[Maheima Kapur is an advisor to the Fastah Project, she helps the team make software that people want. She is a guru on consumer insights and marketing, and the founder of Talking Street.]

If you build it, will they come? For the technology builders amongst us, here are the ways to find if users will see value in what you build, and how to practice the subtle art of asking question and listening to answers.

Entrepreneurs sometimes have a tendency to build something, because they want to build it. That’s a slippery road to be on. While it could sometimes translate into good products that users embrace, it is more likely that a product built without listening in, will need significant modifications, sometimes face-changing alterations, before users warm up to it.

Having learnt it the hard way, I now believe in following a simple principle of understanding the users by listening to them, before any product development kicks in. Here are the steps we followed as part of our Understand the User journey.

Define your target audience.

Understand their needs, requirements and challenges. Also understand their joys. Who are likely to be the first adopters of the product? Define them demographically – age, gender, education, socio-economic status. Define them psycho-graphically – what are their motivations? What gives them joy? What bothers them?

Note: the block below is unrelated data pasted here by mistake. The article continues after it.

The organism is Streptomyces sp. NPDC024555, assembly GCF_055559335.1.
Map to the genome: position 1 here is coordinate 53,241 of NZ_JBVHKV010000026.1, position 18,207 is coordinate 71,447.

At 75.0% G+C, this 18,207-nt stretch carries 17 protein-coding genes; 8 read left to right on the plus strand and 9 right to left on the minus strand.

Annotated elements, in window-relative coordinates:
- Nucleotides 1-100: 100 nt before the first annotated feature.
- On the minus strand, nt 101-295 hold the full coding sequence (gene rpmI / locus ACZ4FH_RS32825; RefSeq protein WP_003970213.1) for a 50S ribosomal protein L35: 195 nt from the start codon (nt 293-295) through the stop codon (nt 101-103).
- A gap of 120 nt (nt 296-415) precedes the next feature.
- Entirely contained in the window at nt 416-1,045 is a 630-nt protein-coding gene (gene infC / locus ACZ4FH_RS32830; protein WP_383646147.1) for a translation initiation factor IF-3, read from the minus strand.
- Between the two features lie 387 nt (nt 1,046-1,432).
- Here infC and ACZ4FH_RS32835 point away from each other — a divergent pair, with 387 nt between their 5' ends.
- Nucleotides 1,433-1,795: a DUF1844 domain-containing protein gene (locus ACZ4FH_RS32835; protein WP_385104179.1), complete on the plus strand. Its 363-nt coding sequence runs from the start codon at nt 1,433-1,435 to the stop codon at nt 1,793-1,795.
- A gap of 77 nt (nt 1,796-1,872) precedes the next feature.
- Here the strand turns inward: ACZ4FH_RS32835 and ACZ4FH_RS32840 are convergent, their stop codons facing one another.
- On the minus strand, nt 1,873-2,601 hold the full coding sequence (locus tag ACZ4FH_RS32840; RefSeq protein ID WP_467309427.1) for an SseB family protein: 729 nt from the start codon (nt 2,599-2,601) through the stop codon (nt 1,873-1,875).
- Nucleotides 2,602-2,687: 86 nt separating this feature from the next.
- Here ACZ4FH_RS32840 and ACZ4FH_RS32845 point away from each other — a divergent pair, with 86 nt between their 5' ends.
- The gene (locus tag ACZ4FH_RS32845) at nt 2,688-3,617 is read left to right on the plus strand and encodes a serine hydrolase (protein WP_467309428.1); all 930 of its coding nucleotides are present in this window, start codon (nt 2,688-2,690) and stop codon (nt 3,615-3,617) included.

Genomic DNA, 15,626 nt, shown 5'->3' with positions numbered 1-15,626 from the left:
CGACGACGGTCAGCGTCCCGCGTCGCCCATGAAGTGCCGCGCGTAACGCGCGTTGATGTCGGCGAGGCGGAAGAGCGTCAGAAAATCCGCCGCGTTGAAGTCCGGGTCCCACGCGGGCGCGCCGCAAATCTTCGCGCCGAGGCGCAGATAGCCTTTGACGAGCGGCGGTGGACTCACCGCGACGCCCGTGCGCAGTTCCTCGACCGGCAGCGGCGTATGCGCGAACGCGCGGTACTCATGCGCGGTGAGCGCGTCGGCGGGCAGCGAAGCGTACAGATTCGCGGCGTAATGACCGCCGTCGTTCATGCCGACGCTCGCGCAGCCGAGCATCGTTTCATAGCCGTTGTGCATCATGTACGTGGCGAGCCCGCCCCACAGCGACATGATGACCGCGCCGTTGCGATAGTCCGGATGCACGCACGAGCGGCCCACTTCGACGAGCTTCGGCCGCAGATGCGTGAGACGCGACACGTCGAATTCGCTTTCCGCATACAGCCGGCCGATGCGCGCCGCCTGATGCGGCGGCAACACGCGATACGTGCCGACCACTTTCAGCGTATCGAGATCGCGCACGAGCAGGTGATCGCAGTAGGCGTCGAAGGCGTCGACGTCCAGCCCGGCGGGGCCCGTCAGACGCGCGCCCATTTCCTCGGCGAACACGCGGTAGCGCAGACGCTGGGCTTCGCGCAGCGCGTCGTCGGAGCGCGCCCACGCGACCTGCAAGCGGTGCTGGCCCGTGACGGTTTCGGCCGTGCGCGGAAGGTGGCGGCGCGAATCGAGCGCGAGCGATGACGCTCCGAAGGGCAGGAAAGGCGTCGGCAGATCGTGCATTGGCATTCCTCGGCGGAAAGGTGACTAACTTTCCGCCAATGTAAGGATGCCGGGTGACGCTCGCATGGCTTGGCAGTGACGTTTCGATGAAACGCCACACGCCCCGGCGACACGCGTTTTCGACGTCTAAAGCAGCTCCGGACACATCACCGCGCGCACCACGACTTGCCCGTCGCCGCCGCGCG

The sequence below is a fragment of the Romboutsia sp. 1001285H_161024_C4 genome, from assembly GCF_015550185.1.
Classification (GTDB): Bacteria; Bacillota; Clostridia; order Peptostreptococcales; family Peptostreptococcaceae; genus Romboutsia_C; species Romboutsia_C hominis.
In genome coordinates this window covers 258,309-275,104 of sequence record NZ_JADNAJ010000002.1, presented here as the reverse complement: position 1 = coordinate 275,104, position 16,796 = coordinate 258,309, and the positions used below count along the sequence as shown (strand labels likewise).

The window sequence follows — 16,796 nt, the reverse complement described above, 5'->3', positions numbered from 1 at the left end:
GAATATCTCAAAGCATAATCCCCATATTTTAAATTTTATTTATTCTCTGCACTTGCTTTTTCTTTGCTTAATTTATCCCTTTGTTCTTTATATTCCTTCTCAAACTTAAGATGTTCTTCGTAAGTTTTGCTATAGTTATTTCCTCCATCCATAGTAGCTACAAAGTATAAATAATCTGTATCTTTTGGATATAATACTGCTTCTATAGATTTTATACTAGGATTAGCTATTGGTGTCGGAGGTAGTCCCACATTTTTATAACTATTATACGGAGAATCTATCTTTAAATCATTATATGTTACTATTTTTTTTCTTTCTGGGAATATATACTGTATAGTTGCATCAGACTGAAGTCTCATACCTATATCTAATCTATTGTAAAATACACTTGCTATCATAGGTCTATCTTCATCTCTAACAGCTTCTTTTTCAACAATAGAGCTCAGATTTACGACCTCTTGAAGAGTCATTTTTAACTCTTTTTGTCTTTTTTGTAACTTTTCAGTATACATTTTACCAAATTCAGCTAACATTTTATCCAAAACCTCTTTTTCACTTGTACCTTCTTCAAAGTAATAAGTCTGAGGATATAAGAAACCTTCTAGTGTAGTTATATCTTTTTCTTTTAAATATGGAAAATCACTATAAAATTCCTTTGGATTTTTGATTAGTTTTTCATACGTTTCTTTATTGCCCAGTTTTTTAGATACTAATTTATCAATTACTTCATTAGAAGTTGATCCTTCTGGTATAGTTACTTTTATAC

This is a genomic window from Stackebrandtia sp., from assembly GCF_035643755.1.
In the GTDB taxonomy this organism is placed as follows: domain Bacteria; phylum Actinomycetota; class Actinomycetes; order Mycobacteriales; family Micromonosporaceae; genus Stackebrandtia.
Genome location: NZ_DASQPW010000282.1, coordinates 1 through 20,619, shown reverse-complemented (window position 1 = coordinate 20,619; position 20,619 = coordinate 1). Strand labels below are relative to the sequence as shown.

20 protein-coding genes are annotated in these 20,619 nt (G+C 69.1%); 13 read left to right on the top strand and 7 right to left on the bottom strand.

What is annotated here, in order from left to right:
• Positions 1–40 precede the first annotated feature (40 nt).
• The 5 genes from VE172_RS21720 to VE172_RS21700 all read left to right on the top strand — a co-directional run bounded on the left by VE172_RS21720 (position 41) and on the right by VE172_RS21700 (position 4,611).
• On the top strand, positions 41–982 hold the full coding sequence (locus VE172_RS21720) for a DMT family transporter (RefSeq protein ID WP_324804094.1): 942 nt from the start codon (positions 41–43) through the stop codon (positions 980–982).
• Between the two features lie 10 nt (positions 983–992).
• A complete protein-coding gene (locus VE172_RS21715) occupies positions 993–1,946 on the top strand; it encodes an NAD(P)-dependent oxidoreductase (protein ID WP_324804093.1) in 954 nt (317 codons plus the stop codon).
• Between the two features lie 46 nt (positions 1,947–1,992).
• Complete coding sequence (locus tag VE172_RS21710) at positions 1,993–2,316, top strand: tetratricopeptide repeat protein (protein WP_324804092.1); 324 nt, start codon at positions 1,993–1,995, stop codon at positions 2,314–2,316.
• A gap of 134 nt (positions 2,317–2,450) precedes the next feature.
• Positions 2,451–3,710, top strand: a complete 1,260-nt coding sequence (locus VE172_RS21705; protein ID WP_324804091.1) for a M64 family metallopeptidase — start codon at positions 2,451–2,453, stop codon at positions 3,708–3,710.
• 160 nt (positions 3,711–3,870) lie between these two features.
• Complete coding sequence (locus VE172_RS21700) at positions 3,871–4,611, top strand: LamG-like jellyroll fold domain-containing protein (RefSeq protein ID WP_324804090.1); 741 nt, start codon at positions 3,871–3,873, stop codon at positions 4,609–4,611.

Get into conversations with them.

Ask them general questions about what they do and why. Make it conversational to put them at ease. After a generic conversation, come around to asking questions around your product idea. What do they think of the idea? Does it solve something for them? Do they see themselves using a product like this? Will they pay for it? Test your hypothesis with them. Use visual aids to help them understand the idea and communicate the potential benefits.

Listen hard.

Leave your biases. As idea generators we all think that the idea we have is here to change the world. It is seldom that easy and even if it is a world-changing idea, it will take lots of help from users before its power starts showing. So listen to them without any pre-conceived notions or biases.

Speak to multiple users.

Depending on your definition of the target audience, you’ll be able to come up with different ways to slice the users. Try and speak to as many users as you can. Anywhere from 10-20 one-on-one conversations is a good idea to get a statistically (well, almost) significant set of observations.

Record your key observations and inferences.

Make sure your document your key observations and inferences after each conversation so that you can go back to your notes and refer to them when needed.

Now that you have a bank of user conversations, refer to them to draw up the final blueprint of your product, and then every time you think of adding or changing something in it.

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